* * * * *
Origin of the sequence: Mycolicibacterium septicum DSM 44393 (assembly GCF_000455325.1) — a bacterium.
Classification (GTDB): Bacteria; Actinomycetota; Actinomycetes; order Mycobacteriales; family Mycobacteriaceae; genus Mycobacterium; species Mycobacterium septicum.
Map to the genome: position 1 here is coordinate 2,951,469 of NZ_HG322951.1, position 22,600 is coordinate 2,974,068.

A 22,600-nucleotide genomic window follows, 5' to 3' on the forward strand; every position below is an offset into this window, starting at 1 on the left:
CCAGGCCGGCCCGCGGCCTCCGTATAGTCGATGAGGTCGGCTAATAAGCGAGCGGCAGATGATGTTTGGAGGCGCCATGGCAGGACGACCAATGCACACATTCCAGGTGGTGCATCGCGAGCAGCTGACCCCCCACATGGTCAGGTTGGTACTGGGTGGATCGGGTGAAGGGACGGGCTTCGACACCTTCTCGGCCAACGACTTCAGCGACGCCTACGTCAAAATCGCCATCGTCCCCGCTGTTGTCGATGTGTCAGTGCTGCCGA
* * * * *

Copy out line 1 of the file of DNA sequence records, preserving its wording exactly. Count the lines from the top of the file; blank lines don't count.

Origin of the sequence: Mycolicibacterium septicum DSM 44393 (assembly GCF_000455325.1) — a bacterium.